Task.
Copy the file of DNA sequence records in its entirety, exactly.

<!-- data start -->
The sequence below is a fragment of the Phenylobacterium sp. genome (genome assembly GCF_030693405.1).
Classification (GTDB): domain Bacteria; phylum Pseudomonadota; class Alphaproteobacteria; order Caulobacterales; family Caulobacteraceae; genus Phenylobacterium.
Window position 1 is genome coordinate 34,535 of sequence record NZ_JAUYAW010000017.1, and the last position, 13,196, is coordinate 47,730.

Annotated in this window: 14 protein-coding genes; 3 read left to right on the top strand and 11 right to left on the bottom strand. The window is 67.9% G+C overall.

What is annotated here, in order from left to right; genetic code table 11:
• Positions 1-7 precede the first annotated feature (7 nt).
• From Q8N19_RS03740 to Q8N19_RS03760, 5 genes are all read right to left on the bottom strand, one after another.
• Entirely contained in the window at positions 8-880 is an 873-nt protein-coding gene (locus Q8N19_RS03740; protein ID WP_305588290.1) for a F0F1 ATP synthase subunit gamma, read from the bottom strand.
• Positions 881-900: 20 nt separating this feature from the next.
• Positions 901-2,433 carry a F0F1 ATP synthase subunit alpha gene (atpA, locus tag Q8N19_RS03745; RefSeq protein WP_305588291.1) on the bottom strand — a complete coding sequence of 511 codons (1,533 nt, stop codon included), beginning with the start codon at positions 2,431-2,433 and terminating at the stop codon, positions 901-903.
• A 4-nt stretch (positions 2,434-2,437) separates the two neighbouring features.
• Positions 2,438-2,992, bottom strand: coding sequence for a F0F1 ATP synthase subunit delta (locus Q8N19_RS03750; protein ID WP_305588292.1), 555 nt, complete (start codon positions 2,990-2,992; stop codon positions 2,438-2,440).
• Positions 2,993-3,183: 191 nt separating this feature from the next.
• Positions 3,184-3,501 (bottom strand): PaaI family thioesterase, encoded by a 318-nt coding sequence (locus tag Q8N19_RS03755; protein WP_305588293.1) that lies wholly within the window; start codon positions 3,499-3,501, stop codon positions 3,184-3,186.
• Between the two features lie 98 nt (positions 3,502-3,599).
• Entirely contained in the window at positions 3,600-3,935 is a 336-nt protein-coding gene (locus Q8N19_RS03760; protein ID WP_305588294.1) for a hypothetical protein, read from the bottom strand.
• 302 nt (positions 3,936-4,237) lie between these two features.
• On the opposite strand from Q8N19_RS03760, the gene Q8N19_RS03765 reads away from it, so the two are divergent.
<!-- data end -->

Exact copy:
The sequence below is a fragment of the Phenylobacterium sp. genome (genome assembly GCF_030693405.1).
Classification (GTDB): domain Bacteria; phylum Pseudomonadota; class Alphaproteobacteria; order Caulobacterales; family Caulobacteraceae; genus Phenylobacterium.
Window position 1 is genome coordinate 34,535 of sequence record NZ_JAUYAW010000017.1, and the last position, 13,196, is coordinate 47,730.

Annotated in this window: 14 protein-coding genes; 3 read left to right on the top strand and 11 right to left on the bottom strand. The window is 67.9% G+C overall.

What is annotated here, in order from left to right; genetic code table 11:
• Positions 1-7 precede the first annotated feature (7 nt).
• From Q8N19_RS03740 to Q8N19_RS03760, 5 genes are all read right to left on the bottom strand, one after another.
• Entirely contained in the window at positions 8-880 is an 873-nt protein-coding gene (locus Q8N19_RS03740; protein ID WP_305588290.1) for a F0F1 ATP synthase subunit gamma, read from the bottom strand.
• Positions 881-900: 20 nt separating this feature from the next.
• Positions 901-2,433 carry a F0F1 ATP synthase subunit alpha gene (atpA, locus tag Q8N19_RS03745; RefSeq protein WP_305588291.1) on the bottom strand — a complete coding sequence of 511 codons (1,533 nt, stop codon included), beginning with the start codon at positions 2,431-2,433 and terminating at the stop codon, positions 901-903.
• A 4-nt stretch (positions 2,434-2,437) separates the two neighbouring features.
• Positions 2,438-2,992, bottom strand: coding sequence for a F0F1 ATP synthase subunit delta (locus Q8N19_RS03750; protein ID WP_305588292.1), 555 nt, complete (start codon positions 2,990-2,992; stop codon positions 2,438-2,440).
• Positions 2,993-3,183: 191 nt separating this feature from the next.
• Positions 3,184-3,501 (bottom strand): PaaI family thioesterase, encoded by a 318-nt coding sequence (locus tag Q8N19_RS03755; protein WP_305588293.1) that lies wholly within the window; start codon positions 3,499-3,501, stop codon positions 3,184-3,186.
• Between the two features lie 98 nt (positions 3,502-3,599).
• Entirely contained in the window at positions 3,600-3,935 is a 336-nt protein-coding gene (locus Q8N19_RS03760; protein ID WP_305588294.1) for a hypothetical protein, read from the bottom strand.
• 302 nt (positions 3,936-4,237) lie between these two features.
• On the opposite strand from Q8N19_RS03760, the gene Q8N19_RS03765 reads away from it, so the two are divergent.